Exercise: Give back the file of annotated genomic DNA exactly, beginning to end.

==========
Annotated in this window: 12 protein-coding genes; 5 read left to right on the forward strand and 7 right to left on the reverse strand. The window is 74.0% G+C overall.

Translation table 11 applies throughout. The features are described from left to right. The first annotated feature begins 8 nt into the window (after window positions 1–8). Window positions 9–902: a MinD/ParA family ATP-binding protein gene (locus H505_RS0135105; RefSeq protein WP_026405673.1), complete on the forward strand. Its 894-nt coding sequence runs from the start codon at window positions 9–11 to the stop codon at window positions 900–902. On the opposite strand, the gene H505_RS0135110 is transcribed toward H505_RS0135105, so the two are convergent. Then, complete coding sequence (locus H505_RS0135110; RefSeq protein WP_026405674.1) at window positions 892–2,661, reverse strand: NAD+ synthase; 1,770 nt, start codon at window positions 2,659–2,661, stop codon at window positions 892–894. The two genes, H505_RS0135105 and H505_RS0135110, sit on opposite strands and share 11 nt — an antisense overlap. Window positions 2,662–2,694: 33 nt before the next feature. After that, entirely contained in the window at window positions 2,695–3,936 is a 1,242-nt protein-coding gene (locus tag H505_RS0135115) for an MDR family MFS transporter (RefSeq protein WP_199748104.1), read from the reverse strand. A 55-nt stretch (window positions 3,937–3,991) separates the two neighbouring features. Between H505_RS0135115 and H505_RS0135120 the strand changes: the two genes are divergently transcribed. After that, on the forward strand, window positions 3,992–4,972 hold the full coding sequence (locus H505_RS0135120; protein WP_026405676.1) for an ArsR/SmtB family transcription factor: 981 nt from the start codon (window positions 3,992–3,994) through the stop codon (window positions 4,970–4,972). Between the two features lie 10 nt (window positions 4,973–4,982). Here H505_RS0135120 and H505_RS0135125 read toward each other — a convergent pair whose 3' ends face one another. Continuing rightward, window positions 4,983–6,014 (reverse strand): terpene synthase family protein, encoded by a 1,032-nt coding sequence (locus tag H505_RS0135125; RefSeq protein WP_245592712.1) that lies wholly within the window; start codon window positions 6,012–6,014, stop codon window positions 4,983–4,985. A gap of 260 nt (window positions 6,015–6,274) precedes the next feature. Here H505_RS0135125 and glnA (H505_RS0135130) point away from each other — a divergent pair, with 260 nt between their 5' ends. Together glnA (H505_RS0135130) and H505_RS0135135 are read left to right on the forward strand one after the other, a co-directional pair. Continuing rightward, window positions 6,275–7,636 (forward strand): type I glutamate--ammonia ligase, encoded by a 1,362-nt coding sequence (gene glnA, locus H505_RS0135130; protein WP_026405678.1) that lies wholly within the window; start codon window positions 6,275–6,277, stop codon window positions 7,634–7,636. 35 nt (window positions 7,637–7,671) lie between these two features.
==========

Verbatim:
Annotated in this window: 12 protein-coding genes; 5 read left to right on the forward strand and 7 right to left on the reverse strand. The window is 74.0% G+C overall.

Translation table 11 applies throughout. The features are described from left to right. The first annotated feature begins 8 nt into the window (after window positions 1–8). Window positions 9–902: a MinD/ParA family ATP-binding protein gene (locus H505_RS0135105; RefSeq protein WP_026405673.1), complete on the forward strand. Its 894-nt coding sequence runs from the start codon at window positions 9–11 to the stop codon at window positions 900–902. On the opposite strand, the gene H505_RS0135110 is transcribed toward H505_RS0135105, so the two are convergent. Then, complete coding sequence (locus H505_RS0135110; RefSeq protein WP_026405674.1) at window positions 892–2,661, reverse strand: NAD+ synthase; 1,770 nt, start codon at window positions 2,659–2,661, stop codon at window positions 892–894. The two genes, H505_RS0135105 and H505_RS0135110, sit on opposite strands and share 11 nt — an antisense overlap. Window positions 2,662–2,694: 33 nt before the next feature. After that, entirely contained in the window at window positions 2,695–3,936 is a 1,242-nt protein-coding gene (locus tag H505_RS0135115) for an MDR family MFS transporter (RefSeq protein WP_199748104.1), read from the reverse strand. A 55-nt stretch (window positions 3,937–3,991) separates the two neighbouring features. Between H505_RS0135115 and H505_RS0135120 the strand changes: the two genes are divergently transcribed. After that, on the forward strand, window positions 3,992–4,972 hold the full coding sequence (locus H505_RS0135120; protein WP_026405676.1) for an ArsR/SmtB family transcription factor: 981 nt from the start codon (window positions 3,992–3,994) through the stop codon (window positions 4,970–4,972). Between the two features lie 10 nt (window positions 4,973–4,982). Here H505_RS0135120 and H505_RS0135125 read toward each other — a convergent pair whose 3' ends face one another. Continuing rightward, window positions 4,983–6,014 (reverse strand): terpene synthase family protein, encoded by a 1,032-nt coding sequence (locus tag H505_RS0135125; RefSeq protein WP_245592712.1) that lies wholly within the window; start codon window positions 6,012–6,014, stop codon window positions 4,983–4,985. A gap of 260 nt (window positions 6,015–6,274) precedes the next feature. Here H505_RS0135125 and glnA (H505_RS0135130) point away from each other — a divergent pair, with 260 nt between their 5' ends. Together glnA (H505_RS0135130) and H505_RS0135135 are read left to right on the forward strand one after the other, a co-directional pair. Continuing rightward, window positions 6,275–7,636 (forward strand): type I glutamate--ammonia ligase, encoded by a 1,362-nt coding sequence (gene glnA, locus H505_RS0135130; protein WP_026405678.1) that lies wholly within the window; start codon window positions 6,275–6,277, stop codon window positions 7,634–7,636. 35 nt (window positions 7,637–7,671) lie between these two features.